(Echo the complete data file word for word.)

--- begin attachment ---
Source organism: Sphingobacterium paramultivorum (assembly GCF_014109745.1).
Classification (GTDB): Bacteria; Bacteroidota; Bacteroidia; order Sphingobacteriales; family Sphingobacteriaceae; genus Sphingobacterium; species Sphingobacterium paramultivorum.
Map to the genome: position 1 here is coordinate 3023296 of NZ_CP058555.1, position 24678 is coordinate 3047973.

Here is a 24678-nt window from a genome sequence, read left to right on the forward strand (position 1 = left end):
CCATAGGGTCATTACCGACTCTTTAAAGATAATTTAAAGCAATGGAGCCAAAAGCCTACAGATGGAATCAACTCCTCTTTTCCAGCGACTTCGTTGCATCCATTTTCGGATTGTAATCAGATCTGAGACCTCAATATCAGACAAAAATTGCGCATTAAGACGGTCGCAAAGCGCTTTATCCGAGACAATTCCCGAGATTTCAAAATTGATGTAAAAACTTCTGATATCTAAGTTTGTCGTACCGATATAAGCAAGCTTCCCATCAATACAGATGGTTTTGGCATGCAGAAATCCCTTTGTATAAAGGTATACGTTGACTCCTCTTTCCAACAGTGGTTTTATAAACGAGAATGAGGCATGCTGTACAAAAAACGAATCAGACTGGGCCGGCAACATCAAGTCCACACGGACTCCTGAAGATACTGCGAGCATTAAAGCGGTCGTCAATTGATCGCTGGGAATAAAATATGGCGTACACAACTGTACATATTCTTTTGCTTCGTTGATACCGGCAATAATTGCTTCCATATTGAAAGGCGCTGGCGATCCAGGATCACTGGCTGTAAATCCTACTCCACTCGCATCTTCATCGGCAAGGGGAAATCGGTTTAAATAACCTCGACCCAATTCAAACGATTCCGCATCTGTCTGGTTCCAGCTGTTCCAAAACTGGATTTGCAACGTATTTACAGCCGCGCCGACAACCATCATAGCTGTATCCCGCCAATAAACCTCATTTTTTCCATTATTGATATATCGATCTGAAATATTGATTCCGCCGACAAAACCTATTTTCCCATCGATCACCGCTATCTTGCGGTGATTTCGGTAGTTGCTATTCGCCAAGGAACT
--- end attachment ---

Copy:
Source organism: Sphingobacterium paramultivorum (assembly GCF_014109745.1).
Classification (GTDB): Bacteria; Bacteroidota; Bacteroidia; order Sphingobacteriales; family Sphingobacteriaceae; genus Sphingobacterium; species Sphingobacterium paramultivorum.
Map to the genome: position 1 here is coordinate 3023296 of NZ_CP058555.1, position 24678 is coordinate 3047973.

Here is a 24678-nt window from a genome sequence, read left to right on the forward strand (position 1 = left end):
CCATAGGGTCATTACCGACTCTTTAAAGATAATTTAAAGCAATGGAGCCAAAAGCCTACAGATGGAATCAACTCCTCTTTTCCAGCGACTTCGTTGCATCCATTTTCGGATTGTAATCAGATCTGAGACCTCAATATCAGACAAAAATTGCGCATTAAGACGGTCGCAAAGCGCTTTATCCGAGACAATTCCCGAGATTTCAAAATTGATGTAAAAACTTCTGATATCTAAGTTTGTCGTACCGATATAAGCAAGCTTCCCATCAATACAGATGGTTTTGGCATGCAGAAATCCCTTTGTATAAAGGTATACGTTGACTCCTCTTTCCAACAGTGGTTTTATAAACGAGAATGAGGCATGCTGTACAAAAAACGAATCAGACTGGGCCGGCAACATCAAGTCCACACGGACTCCTGAAGATACTGCGAGCATTAAAGCGGTCGTCAATTGATCGCTGGGAATAAAATATGGCGTACACAACTGTACATATTCTTTTGCTTCGTTGATACCGGCAATAATTGCTTCCATATTGAAAGGCGCTGGCGATCCAGGATCACTGGCTGTAAATCCTACTCCACTCGCATCTTCATCGGCAAGGGGAAATCGGTTTAAATAACCTCGACCCAATTCAAACGATTCCGCATCTGTCTGGTTCCAGCTGTTCCAAAACTGGATTTGCAACGTATTTACAGCCGCGCCGACAACCATCATAGCTGTATCCCGCCAATAAACCTCATTTTTTCCATTATTGATATATCGATCTGAAATATTGATTCCGCCGACAAAACCTATTTTCCCATCGATCACCGCTATCTTGCGGTGATTTCGGTAGTTGCTATTCGCCAAGGAACT